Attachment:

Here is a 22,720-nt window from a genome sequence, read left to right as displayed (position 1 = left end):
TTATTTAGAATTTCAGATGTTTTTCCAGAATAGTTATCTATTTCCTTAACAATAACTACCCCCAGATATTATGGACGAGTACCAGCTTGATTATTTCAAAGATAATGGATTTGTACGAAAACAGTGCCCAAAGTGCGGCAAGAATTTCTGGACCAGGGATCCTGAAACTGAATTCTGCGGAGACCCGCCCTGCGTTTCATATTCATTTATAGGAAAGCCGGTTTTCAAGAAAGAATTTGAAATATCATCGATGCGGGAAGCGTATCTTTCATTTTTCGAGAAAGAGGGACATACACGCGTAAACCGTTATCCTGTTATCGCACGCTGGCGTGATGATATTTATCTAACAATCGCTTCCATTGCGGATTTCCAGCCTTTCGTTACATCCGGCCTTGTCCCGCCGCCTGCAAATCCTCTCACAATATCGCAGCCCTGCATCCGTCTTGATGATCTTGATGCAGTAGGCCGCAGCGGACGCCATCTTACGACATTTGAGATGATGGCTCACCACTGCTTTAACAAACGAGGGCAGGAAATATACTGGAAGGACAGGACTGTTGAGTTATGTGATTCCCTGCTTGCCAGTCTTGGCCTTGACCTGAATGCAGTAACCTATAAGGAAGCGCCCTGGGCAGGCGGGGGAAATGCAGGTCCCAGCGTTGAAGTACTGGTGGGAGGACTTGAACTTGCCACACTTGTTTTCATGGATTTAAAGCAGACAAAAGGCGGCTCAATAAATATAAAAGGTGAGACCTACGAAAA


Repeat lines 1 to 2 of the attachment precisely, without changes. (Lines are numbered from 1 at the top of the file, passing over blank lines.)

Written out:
Here is a 22,720-nt window from a genome sequence, read left to right as displayed (position 1 = left end):
TTATTTAGAATTTCAGATGTTTTTCCAGAATAGTTATCTATTTCCTTAACAATAACTACCCCCAGATATTATGGACGAGTACCAGCTTGATTATTTCAAAGATAATGGATTTGTACGAAAACAGTGCCCAAAGTGCGGCAAGAATTTCTGGACCAGGGATCCTGAAACTGAATTCTGCGGAGACCCGCCCTGCGTTTCATATTCATTTATAGGAAAGCCGGTTTTCAAGAAAGAATTTGAAATATCATCGATGCGGGAAGCGTATCTTTCATTTTTCGAGAAAGAGGGACATACACGCGTAAACCGTTATCCTGTTATCGCACGCTGGCGTGATGATATTTATCTAACAATCGCTTCCATTGCGGATTTCCAGCCTTTCGTTACATCCGGCCTTGTCCCGCCGCCTGCAAATCCTCTCACAATATCGCAGCCCTGCATCCGTCTTGATGATCTTGATGCAGTAGGCCGCAGCGGACGCCATCTTACGACATTTGAGATGATGGCTCACCACTGCTTTAACAAACGAGGGCAGGAAATATACTGGAAGGACAGGACTGTTGAGTTATGTGATTCCCTGCTTGCCAGTCTTGGCCTTGACCTGAATGCAGTAACCTATAAGGAAGCGCCCTGGGCAGGCGGGGGAAATGCAGGTCCCAGCGTTGAAGTACTGGTGGGAGGACTTGAACTTGCCACACTTGTTTTCATGGATTTAAAGCAGACAAAAGGCGGCTCAATAAATATAAAAGGTGAGACCTACGAAAA